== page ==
The Impossible Ideals of the “Writer’s Life”
This was the pact I made with my now and future self: to become the most successful writer that it was possible to be.
beingmaybeThe New YorkerJulie & Julia
Bird by BirdThe Liars’ ClubThe Elements of Style
Nine years have passed since then and, unless you’re a friend gracious enough to check out this latest essay, you probably haven’t heard of me. My agent is still an imaginary friend. Vogue is only beating down my inbox to renew my lapsed subscription. I’m writing this in summer 2021, a time when all of us lucky enough to still be here are, in some sense, new. It doesn’t matter who we were before Covid-19 rewove our reality—none of us have emerged unchanged. For me, the pandemic was the capstone on a yearslong metamorphosis from wannabe wunderkind through embittered veteran to, ultimately, someplace in the middle. It was a forced pause in the shark-like treading I’d maintained for the majority of the 2010s. By fall 2018, I was burned-out and jaded. The joy I’d found in reading and creating and sharing and listening was gone.
“Take a break,” said my husband, my mother, my therapist, my few MFA friends I hadn’t fallen out or out of touch with.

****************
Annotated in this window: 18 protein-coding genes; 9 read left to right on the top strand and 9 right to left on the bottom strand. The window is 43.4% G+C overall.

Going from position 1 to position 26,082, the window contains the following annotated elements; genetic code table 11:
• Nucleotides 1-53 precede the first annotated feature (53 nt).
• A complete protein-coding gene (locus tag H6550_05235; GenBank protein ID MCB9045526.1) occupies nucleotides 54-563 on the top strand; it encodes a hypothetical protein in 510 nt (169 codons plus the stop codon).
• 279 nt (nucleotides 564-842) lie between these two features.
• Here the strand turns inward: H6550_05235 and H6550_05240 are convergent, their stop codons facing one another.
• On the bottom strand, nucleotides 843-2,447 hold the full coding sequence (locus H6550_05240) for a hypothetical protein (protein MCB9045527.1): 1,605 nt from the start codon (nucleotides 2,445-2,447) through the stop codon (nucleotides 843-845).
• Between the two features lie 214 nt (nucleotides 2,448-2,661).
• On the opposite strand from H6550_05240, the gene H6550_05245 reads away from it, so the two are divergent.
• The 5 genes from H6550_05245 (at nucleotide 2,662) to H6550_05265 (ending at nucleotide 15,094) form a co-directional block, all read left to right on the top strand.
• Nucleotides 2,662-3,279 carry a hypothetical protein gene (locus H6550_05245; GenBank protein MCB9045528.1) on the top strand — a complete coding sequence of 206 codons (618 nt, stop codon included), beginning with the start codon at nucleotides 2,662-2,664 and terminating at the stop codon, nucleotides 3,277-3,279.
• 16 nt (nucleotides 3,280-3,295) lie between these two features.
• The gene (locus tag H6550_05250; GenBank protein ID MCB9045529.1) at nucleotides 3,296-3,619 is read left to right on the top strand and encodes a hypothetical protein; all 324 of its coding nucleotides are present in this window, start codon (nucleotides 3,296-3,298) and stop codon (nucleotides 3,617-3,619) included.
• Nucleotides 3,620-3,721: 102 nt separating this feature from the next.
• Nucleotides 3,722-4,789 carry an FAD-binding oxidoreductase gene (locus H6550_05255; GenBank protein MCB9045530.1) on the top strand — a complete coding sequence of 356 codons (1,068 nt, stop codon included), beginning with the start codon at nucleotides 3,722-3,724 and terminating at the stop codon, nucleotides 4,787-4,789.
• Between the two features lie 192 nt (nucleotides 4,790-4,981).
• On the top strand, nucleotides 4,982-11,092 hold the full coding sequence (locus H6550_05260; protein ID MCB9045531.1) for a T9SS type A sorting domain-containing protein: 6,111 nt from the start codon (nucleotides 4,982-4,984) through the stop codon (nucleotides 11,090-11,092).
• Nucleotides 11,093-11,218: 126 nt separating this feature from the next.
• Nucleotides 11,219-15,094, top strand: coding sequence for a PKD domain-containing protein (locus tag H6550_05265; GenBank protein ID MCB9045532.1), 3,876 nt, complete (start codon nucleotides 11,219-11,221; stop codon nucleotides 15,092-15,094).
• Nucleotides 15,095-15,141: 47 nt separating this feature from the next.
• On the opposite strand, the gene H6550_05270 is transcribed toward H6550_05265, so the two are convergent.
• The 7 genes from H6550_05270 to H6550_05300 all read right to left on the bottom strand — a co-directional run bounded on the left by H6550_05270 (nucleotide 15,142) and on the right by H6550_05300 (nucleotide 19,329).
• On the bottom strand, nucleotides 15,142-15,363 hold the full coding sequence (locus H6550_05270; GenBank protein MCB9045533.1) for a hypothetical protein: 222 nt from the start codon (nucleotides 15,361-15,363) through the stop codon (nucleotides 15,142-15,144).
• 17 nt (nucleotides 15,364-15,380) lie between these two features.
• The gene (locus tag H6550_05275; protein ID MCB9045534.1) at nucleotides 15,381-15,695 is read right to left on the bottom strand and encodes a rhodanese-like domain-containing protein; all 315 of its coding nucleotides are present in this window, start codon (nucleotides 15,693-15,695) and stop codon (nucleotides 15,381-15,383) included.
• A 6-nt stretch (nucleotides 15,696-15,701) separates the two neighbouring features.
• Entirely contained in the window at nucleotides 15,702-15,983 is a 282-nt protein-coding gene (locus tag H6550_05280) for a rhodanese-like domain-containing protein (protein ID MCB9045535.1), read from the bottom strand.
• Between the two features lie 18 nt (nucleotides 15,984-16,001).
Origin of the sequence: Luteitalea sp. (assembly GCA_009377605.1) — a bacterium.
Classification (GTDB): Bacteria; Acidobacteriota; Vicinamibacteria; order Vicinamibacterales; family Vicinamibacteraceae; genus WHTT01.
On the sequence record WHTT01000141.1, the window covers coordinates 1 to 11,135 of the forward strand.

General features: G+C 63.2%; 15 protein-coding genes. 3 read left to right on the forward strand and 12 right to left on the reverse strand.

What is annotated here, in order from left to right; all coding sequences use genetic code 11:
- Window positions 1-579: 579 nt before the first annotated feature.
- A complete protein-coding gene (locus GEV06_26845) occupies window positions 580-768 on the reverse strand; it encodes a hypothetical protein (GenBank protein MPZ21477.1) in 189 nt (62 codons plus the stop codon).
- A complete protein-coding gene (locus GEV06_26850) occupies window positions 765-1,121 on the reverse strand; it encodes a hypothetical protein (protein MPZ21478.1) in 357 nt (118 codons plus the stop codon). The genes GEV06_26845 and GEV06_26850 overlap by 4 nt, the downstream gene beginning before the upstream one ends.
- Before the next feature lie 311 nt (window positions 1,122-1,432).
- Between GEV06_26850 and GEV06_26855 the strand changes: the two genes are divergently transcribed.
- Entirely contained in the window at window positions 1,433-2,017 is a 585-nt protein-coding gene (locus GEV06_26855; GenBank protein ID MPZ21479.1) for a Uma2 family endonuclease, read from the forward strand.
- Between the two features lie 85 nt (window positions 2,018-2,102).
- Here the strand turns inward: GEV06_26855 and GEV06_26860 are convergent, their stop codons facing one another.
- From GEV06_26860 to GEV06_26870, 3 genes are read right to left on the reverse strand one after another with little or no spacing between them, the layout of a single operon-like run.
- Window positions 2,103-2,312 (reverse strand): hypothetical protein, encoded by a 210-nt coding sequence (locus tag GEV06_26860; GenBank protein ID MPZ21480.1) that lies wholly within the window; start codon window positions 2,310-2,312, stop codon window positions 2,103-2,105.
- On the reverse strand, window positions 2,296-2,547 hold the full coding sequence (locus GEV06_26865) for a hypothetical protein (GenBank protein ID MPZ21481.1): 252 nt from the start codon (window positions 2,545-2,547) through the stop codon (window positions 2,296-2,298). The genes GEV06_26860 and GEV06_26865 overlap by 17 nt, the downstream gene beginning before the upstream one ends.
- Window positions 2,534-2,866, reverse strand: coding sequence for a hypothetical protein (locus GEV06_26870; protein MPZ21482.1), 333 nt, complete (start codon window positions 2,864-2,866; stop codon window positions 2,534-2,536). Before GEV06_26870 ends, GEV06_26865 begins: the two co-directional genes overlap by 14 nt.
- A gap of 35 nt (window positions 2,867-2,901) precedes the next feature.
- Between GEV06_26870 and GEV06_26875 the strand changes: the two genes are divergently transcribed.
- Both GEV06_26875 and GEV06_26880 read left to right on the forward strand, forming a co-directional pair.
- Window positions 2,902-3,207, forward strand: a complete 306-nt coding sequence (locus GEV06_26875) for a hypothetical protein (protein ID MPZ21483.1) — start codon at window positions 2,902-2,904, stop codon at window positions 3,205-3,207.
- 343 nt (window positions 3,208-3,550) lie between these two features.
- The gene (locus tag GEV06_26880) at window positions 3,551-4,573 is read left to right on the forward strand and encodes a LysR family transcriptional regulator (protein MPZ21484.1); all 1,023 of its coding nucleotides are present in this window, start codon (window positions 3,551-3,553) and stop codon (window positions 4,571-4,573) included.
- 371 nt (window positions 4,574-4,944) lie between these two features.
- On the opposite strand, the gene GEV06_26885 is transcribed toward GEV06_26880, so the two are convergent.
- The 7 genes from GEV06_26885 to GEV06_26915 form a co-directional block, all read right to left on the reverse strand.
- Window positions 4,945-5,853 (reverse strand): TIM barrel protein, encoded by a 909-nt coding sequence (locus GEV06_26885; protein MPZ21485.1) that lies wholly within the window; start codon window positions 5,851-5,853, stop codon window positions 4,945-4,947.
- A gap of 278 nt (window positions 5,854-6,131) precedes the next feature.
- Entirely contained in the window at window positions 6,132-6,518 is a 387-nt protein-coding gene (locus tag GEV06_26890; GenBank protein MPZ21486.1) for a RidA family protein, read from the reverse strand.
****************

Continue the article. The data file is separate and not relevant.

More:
RuPaul’s Drag Race
You’re never going to reach your dream
There are times when I feel fleeting guilt for breaking the vow I made half a dozen lifetimes ago. Like old muscle memory, my instinct to interrogate my drive and belittle my accomplishments takes a spasm of a breath. But there is a hush, now, that didn’t exist before. The vow is impossible. It was a pact made with someone who had yet to exist by another someone who is long gone. And here alone, at last, I can dream.
Tabitha Blankenbiller is the author of the debut essay collection Eats of Eden: A Foodoir, released from Alternating Current Press in March 2018. Her work has appeared in Tin House, Catapult, Electric Lit, The Rumpus, Narratively, Hobart, Barrelhouse, Bustle, Vol. 1 Brooklyn, and a number of other journals. She graduated from the Pacific University MFA program and lives outside of Portland, Oregon.
Enter your email address to receive notifications for author Tabitha Blankenbiller
Confirmation link sent to your email to add you to notification list for author Tabitha Blankenbiller
More by this author
The back was nothing but a web of elastic straps, and the front wasn’t low-cut as much as it was nonexistent.